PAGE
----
Rene Liu plays Du, a pretty young ophthalmologist who suddenly quits her job and decides she wants a husband, so she places an ad in the local newspaper's personals section expressing her intentions. For the bulk of this quiet, low-budget film, Du meets a seemingly endless variety of Mr. Wrongs, all at the same teahouse that's like a second home to her.
With its kitschy soundtrack and array of goofball suitors, The Personals comes across at first as a romantic comedy, ala the similarly-themed American indie Next Stop: Wonderland. But as we listen to the first of Du's many confessional messages on her ex-lover's answering machine, we realize that there may never come a Mr. Right: there are serious, even tragic, reasons behind her search for a mate.
As layers of her character are gradually revealed, it becomes apparent that this is all some elaborate mind game Du is playing not only with the men who answer her ad, but with herself. And as she continues to reject the obvious humanity of her later suitors, she sets herself up for something of a meltdown, and the film builds to a startlingly emotional climax that lingers in the memory long afterward.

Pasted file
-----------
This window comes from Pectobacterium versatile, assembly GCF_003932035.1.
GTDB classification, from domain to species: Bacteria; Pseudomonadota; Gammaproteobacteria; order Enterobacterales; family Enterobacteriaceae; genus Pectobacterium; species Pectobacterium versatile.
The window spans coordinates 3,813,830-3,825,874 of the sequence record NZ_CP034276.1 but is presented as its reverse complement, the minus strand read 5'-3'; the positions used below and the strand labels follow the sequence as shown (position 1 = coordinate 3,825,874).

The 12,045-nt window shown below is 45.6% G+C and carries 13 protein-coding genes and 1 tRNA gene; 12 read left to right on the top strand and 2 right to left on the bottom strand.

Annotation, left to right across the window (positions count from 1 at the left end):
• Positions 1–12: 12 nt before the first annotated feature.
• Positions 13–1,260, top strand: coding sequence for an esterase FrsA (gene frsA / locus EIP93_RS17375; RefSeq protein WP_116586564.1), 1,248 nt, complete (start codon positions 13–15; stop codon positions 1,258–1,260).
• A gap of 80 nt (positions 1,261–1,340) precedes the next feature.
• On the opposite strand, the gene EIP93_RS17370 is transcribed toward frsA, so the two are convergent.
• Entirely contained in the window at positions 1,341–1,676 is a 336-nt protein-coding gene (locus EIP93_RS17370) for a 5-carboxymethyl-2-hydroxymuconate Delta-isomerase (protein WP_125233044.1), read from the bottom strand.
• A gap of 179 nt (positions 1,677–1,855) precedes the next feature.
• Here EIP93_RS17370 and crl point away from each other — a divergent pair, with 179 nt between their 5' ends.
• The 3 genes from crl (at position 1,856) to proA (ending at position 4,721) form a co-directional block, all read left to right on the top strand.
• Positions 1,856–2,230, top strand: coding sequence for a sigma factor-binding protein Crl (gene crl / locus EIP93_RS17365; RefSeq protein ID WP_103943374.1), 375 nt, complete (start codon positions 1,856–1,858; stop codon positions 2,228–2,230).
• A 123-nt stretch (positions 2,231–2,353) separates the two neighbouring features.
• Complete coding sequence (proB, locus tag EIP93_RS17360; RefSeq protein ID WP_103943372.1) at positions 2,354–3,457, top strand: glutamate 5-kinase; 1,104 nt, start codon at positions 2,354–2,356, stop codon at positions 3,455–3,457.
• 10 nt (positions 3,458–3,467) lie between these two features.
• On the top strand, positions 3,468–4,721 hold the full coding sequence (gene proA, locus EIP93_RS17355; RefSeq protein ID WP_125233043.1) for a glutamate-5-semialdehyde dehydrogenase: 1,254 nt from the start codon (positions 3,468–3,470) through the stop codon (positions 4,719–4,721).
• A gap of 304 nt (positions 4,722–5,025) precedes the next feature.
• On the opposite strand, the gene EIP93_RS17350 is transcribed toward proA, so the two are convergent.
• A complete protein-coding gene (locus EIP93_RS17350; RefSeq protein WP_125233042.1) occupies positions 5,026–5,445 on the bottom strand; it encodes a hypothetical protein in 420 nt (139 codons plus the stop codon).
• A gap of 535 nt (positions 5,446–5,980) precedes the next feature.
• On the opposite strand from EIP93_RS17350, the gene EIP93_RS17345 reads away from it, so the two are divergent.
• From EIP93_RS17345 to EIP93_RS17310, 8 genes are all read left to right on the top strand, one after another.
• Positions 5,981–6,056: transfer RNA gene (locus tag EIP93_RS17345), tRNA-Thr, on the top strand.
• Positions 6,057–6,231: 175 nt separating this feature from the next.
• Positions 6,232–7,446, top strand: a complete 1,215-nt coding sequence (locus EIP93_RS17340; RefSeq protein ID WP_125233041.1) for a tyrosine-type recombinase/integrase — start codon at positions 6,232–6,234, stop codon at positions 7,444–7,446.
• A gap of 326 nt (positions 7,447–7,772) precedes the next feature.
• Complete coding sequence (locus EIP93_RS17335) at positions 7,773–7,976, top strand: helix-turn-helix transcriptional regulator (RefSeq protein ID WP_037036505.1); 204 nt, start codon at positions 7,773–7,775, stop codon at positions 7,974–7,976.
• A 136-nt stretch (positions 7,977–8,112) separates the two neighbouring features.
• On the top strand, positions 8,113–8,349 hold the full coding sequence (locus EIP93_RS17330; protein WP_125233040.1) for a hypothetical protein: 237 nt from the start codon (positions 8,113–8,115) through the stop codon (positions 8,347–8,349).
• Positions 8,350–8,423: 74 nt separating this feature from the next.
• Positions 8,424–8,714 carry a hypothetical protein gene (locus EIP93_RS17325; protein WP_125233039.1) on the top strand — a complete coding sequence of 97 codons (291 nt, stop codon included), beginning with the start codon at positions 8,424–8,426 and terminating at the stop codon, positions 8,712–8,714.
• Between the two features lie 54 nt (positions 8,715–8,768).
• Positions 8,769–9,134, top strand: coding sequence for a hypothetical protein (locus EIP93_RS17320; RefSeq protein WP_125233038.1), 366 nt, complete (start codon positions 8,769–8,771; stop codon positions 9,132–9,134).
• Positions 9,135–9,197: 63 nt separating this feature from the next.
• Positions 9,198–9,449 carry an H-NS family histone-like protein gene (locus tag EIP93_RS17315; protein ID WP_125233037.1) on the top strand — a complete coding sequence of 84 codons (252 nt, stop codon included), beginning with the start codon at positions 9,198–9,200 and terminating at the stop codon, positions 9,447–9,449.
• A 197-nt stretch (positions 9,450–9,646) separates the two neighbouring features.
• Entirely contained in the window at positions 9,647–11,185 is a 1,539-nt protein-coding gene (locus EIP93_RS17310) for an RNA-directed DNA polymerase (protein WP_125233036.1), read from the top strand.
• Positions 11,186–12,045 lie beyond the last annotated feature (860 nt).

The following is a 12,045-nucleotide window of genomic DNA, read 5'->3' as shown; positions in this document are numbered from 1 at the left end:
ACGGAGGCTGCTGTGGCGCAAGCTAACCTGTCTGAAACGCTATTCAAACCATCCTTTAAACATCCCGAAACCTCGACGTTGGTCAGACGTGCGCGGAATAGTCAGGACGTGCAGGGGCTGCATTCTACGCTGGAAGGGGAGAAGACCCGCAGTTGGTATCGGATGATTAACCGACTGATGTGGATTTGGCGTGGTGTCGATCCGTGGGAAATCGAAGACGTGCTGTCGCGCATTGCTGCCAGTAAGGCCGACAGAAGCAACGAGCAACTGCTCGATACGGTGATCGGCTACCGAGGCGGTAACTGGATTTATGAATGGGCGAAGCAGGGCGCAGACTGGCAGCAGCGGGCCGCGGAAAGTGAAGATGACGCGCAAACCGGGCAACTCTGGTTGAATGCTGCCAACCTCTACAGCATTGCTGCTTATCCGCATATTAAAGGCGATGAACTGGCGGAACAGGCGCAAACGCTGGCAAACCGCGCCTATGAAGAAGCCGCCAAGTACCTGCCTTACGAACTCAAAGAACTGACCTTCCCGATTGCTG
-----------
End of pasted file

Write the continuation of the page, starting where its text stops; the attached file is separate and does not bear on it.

The Personals is that rare film that leaves its audience with a gift - in this case, one of the most complex and three-dimensional female characters to grace the screen in years. Rene Liu has a remarkably expressive face and serves her character very well; director Chen calls her "definitely the best actress in Taiwan".
Made in 1998, The Personals was given a very brief and limited theatrical run in the US three years later. I urge you to track it down, for it shows once more that Taiwanese filmmakers - along with those from Iran - are producing the most honest, relevant, and thoughtful cinema in the world today.